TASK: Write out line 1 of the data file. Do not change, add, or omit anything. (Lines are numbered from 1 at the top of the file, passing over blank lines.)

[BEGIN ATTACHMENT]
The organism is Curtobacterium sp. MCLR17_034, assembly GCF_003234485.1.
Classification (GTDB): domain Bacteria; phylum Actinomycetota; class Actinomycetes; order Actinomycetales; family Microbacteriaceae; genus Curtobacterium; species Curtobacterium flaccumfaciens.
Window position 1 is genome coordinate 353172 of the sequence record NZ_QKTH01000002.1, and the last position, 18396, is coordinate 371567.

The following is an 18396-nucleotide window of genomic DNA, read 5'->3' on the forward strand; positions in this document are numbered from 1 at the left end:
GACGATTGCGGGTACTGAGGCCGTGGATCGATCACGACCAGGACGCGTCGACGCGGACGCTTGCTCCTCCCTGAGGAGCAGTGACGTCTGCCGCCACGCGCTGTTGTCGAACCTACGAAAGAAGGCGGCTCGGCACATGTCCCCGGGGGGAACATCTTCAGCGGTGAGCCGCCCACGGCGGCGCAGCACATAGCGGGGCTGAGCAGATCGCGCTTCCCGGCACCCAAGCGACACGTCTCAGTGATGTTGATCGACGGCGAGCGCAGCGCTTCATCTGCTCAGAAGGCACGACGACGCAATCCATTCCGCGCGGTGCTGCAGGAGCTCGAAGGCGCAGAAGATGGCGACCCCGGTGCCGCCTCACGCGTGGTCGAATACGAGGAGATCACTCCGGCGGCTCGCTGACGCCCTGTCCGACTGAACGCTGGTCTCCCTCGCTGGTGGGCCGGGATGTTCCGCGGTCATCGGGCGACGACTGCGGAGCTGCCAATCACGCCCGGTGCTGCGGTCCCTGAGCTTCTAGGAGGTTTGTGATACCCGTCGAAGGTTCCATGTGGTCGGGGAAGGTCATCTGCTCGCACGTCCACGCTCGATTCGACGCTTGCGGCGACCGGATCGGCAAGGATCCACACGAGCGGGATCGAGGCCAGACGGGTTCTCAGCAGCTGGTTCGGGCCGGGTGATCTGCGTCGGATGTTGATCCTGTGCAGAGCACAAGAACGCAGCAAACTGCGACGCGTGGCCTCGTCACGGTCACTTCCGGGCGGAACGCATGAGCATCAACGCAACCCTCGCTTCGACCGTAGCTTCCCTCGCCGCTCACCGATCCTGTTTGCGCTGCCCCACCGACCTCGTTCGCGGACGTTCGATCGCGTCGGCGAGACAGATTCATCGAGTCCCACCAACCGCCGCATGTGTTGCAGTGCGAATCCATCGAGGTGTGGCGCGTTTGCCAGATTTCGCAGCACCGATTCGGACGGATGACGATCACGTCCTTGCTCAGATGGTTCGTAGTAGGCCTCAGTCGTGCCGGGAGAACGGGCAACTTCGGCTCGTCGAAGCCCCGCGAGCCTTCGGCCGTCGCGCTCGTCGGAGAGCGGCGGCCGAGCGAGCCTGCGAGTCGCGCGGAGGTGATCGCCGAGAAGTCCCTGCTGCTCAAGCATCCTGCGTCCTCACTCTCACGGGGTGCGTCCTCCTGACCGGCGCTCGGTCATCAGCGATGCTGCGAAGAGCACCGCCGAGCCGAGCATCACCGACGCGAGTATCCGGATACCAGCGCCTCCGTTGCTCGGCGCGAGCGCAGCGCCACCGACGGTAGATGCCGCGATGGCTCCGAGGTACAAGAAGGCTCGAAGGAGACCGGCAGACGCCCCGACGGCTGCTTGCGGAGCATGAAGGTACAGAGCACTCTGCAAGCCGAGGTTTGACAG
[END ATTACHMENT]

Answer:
The organism is Curtobacterium sp. MCLR17_034, assembly GCF_003234485.1.